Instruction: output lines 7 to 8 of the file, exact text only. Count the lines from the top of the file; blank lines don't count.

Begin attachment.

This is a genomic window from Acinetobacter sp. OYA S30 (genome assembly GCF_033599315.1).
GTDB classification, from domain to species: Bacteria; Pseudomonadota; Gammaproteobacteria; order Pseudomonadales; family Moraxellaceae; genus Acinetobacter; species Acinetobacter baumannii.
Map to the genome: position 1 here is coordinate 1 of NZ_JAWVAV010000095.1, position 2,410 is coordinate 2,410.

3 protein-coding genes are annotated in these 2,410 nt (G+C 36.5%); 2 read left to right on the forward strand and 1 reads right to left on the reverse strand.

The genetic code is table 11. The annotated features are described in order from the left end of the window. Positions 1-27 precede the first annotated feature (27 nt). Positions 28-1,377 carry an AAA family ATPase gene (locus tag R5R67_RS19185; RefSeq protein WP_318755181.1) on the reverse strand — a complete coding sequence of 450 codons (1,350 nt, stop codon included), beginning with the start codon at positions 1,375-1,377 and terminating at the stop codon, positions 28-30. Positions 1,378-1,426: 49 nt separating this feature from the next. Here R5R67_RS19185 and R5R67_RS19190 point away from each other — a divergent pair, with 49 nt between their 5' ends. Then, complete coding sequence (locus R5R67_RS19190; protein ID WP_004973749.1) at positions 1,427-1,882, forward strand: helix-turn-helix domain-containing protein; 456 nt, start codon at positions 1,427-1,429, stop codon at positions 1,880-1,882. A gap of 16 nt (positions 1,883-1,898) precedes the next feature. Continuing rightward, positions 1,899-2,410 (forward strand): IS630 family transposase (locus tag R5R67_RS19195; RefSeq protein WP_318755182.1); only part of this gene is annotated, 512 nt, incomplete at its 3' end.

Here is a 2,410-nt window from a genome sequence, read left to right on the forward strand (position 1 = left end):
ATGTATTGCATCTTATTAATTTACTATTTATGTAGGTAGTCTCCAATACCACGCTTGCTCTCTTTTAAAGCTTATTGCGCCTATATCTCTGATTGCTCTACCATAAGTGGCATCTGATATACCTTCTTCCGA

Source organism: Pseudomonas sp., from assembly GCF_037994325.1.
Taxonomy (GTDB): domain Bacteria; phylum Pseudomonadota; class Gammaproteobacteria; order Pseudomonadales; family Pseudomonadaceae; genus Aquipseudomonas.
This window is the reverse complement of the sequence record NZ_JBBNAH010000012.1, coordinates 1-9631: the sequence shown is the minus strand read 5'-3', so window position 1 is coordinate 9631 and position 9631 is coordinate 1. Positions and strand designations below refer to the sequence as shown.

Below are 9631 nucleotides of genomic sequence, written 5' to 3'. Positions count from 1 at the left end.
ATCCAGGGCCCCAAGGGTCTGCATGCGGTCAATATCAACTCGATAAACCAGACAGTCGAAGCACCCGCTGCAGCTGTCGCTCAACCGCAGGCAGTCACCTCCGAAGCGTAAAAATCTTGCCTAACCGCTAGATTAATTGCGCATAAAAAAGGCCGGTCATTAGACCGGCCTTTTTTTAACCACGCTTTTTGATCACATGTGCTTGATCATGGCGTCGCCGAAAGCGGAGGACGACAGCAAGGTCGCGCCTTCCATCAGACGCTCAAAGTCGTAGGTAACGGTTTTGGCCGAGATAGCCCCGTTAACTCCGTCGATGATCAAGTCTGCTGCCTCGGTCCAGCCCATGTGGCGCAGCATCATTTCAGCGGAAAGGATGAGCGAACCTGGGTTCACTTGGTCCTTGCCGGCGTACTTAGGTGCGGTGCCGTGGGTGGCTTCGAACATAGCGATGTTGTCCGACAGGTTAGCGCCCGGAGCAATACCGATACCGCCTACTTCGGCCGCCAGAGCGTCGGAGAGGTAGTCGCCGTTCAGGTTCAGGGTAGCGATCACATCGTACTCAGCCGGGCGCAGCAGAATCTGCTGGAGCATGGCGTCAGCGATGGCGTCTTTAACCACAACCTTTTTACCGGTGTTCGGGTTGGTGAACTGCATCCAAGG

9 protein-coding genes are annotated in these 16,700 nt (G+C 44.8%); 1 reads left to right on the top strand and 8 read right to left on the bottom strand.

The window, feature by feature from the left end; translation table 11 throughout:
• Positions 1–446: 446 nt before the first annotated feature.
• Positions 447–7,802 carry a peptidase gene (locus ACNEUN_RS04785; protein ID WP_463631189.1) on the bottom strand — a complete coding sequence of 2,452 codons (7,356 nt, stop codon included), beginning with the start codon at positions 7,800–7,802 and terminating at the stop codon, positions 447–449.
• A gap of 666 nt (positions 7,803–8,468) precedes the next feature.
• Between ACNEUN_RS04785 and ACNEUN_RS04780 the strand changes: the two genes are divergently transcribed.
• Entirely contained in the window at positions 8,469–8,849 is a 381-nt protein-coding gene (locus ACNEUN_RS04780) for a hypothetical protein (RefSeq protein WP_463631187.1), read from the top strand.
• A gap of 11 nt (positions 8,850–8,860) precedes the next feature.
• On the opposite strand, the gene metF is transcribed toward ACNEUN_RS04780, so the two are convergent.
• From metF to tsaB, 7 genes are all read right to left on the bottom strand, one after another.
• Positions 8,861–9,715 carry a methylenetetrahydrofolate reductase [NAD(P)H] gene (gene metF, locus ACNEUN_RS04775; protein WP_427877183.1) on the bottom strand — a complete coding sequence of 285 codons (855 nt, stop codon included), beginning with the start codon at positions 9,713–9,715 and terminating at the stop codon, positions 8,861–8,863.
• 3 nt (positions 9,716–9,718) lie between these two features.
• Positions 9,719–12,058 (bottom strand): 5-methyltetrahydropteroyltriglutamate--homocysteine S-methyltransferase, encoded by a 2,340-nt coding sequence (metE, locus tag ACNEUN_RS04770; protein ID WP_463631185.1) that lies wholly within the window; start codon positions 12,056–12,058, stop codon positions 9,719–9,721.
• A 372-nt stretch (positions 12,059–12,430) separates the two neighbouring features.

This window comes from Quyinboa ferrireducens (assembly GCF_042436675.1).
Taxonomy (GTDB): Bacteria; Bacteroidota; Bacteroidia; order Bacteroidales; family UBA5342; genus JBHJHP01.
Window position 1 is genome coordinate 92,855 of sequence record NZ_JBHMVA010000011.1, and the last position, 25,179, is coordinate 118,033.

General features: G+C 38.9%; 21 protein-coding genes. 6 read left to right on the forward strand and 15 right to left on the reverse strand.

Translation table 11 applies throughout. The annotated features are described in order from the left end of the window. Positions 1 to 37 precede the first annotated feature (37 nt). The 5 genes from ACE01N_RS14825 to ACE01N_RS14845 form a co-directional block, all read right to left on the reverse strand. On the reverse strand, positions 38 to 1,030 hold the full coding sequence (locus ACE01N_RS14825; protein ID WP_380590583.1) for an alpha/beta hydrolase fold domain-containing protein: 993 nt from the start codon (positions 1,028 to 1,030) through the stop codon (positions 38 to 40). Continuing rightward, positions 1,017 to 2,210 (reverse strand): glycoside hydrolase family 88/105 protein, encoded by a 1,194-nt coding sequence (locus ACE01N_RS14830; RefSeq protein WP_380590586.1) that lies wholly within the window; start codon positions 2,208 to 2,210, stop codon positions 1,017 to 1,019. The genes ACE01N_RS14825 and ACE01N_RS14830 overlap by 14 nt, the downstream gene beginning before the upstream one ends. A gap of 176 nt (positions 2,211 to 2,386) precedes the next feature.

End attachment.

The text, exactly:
ATGTATTGCATCTTATTAATTTACTATTTATGTAGGTAGTCTCCAATACCACGCTTGCTCTCTTTTAAAGCTTATTGCGCCTATATCTCTGATTGCTCTACCATAAGTGGCATCTGATATACCTTCTTCCGA

Source organism: Pseudomonas sp., from assembly GCF_037994325.1.